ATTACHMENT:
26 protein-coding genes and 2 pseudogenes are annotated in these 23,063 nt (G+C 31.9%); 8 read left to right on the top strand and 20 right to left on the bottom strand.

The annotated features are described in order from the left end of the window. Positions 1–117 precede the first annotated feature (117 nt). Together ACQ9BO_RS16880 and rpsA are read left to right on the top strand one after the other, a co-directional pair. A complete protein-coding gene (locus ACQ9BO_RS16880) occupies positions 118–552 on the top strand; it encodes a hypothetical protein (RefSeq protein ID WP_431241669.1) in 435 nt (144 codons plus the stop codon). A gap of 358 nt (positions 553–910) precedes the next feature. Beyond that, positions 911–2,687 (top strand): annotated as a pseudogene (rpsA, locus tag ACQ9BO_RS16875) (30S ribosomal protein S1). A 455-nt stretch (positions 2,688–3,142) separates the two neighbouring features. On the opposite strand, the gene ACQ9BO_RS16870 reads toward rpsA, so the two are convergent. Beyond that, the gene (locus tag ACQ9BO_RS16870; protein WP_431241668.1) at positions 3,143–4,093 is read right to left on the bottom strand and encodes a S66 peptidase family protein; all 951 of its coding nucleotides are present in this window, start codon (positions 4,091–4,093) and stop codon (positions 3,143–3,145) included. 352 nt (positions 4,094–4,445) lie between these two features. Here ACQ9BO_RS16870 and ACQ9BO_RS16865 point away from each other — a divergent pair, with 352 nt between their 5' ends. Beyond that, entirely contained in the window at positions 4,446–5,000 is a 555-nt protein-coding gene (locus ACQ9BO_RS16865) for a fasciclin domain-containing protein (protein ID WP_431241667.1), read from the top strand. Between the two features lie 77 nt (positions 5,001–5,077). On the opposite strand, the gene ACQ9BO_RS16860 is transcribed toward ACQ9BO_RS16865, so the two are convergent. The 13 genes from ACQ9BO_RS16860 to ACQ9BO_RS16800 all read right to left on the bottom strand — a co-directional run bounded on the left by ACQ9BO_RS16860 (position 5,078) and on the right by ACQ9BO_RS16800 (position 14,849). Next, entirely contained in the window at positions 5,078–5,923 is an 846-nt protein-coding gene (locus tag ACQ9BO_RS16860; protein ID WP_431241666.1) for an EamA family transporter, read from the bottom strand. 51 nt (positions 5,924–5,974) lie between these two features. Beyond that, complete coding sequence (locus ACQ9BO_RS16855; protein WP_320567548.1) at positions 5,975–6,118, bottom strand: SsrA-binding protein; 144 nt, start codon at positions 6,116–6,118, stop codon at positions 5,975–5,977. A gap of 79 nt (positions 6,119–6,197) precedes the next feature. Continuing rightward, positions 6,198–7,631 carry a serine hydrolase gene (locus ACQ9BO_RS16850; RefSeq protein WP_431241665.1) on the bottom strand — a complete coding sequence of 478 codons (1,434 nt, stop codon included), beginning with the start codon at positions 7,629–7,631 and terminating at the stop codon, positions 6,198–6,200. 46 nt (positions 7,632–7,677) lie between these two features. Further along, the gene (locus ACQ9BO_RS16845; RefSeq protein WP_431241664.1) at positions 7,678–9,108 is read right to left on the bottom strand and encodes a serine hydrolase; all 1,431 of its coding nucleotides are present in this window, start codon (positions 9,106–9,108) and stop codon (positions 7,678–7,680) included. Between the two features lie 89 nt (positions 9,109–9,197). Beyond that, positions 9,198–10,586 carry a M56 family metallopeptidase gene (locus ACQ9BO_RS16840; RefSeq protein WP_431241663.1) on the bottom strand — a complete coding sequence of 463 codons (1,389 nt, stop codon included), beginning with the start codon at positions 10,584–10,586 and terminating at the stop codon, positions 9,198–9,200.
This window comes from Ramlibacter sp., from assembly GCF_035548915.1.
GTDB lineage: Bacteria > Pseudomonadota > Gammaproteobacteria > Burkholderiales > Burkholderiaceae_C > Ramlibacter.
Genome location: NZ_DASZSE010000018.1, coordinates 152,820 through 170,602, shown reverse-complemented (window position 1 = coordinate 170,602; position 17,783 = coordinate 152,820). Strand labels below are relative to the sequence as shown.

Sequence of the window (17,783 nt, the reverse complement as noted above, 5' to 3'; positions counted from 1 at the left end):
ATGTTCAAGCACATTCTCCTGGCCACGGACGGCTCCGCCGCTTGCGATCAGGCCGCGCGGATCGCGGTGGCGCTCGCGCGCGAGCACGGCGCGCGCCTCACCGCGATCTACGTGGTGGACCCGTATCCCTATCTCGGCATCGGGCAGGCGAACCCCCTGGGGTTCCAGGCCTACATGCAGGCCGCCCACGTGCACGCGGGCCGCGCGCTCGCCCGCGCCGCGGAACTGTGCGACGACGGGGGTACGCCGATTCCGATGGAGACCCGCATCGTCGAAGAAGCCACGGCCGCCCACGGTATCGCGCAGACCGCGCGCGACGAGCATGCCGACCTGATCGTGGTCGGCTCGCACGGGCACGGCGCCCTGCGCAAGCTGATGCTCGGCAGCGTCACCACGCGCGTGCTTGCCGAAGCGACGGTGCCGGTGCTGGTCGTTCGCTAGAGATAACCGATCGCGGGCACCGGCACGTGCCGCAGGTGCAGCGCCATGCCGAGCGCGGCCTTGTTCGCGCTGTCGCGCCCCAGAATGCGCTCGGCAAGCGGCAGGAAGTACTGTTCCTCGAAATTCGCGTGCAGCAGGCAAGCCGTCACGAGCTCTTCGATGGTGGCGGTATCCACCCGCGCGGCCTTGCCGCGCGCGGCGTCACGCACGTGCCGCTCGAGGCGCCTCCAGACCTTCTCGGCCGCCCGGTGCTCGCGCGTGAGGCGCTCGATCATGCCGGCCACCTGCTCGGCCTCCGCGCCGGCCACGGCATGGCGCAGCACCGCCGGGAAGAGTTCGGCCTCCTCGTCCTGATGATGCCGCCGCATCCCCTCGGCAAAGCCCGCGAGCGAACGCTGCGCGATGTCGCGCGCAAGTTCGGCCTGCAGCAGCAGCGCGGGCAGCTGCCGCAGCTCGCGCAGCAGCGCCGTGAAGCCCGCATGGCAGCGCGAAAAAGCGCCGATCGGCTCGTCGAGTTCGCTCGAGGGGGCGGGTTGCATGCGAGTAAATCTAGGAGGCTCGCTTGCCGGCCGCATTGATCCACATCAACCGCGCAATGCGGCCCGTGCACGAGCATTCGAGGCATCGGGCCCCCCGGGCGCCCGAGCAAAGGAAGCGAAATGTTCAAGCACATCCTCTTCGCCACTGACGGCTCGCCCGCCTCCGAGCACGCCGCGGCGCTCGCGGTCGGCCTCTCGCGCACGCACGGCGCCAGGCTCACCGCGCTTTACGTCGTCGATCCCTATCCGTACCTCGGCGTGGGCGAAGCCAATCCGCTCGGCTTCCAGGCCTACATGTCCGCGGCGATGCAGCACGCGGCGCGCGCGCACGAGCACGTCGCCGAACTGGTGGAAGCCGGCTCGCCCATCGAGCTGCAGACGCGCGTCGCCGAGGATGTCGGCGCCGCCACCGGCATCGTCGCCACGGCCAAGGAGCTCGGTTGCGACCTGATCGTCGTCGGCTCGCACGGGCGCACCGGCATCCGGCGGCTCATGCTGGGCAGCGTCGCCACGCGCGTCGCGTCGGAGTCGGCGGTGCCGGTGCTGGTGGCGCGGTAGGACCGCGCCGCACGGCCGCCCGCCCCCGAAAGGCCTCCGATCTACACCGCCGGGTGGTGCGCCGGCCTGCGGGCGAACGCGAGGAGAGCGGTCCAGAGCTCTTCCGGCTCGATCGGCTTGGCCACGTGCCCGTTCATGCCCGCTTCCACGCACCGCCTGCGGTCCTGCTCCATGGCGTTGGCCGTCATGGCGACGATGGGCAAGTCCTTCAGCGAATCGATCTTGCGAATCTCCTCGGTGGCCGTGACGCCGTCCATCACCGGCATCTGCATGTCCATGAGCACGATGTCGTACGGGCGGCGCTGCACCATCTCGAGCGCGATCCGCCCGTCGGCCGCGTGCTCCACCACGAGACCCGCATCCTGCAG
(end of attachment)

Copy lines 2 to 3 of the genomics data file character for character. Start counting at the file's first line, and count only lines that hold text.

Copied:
The annotated features are described in order from the left end of the window. Positions 1–117 precede the first annotated feature (117 nt). Together ACQ9BO_RS16880 and rpsA are read left to right on the top strand one after the other, a co-directional pair. A complete protein-coding gene (locus ACQ9BO_RS16880) occupies positions 118–552 on the top strand; it encodes a hypothetical protein (RefSeq protein ID WP_431241669.1) in 435 nt (144 codons plus the stop codon). A gap of 358 nt (positions 553–910) precedes the next feature. Beyond that, positions 911–2,687 (top strand): annotated as a pseudogene (rpsA, locus tag ACQ9BO_RS16875) (30S ribosomal protein S1). A 455-nt stretch (positions 2,688–3,142) separates the two neighbouring features. On the opposite strand, the gene ACQ9BO_RS16870 reads toward rpsA, so the two are convergent. Beyond that, the gene (locus tag ACQ9BO_RS16870; protein WP_431241668.1) at positions 3,143–4,093 is read right to left on the bottom strand and encodes a S66 peptidase family protein; all 951 of its coding nucleotides are present in this window, start codon (positions 4,091–4,093) and stop codon (positions 3,143–3,145) included. 352 nt (positions 4,094–4,445) lie between these two features. Here ACQ9BO_RS16870 and ACQ9BO_RS16865 point away from each other — a divergent pair, with 352 nt between their 5' ends. Beyond that, entirely contained in the window at positions 4,446–5,000 is a 555-nt protein-coding gene (locus ACQ9BO_RS16865) for a fasciclin domain-containing protein (protein ID WP_431241667.1), read from the top strand. Between the two features lie 77 nt (positions 5,001–5,077). On the opposite strand, the gene ACQ9BO_RS16860 is transcribed toward ACQ9BO_RS16865, so the two are convergent. The 13 genes from ACQ9BO_RS16860 to ACQ9BO_RS16800 all read right to left on the bottom strand — a co-directional run bounded on the left by ACQ9BO_RS16860 (position 5,078) and on the right by ACQ9BO_RS16800 (position 14,849). Next, entirely contained in the window at positions 5,078–5,923 is an 846-nt protein-coding gene (locus tag ACQ9BO_RS16860; protein ID WP_431241666.1) for an EamA family transporter, read from the bottom strand. 51 nt (positions 5,924–5,974) lie between these two features. Beyond that, complete coding sequence (locus ACQ9BO_RS16855; protein WP_320567548.1) at positions 5,975–6,118, bottom strand: SsrA-binding protein; 144 nt, start codon at positions 6,116–6,118, stop codon at positions 5,975–5,977. A gap of 79 nt (positions 6,119–6,197) precedes the next feature. Continuing rightward, positions 6,198–7,631 carry a serine hydrolase gene (locus ACQ9BO_RS16850; RefSeq protein WP_431241665.1) on the bottom strand — a complete coding sequence of 478 codons (1,434 nt, stop codon included), beginning with the start codon at positions 7,629–7,631 and terminating at the stop codon, positions 6,198–6,200. 46 nt (positions 7,632–7,677) lie between these two features. Further along, the gene (locus ACQ9BO_RS16845; RefSeq protein WP_431241664.1) at positions 7,678–9,108 is read right to left on the bottom strand and encodes a serine hydrolase; all 1,431 of its coding nucleotides are present in this window, start codon (positions 9,106–9,108) and stop codon (positions 7,678–7,680) included. Between the two features lie 89 nt (positions 9,109–9,197). Beyond that, positions 9,198–10,586 carry a M56 family metallopeptidase gene (locus ACQ9BO_RS16840; RefSeq protein WP_431241663.1) on the bottom strand — a complete coding sequence of 463 codons (1,389 nt, stop codon included), beginning with the start codon at positions 10,584–10,586 and terminating at the stop codon, positions 9,198–9,200.
This window comes from Ramlibacter sp., from assembly GCF_035548915.1.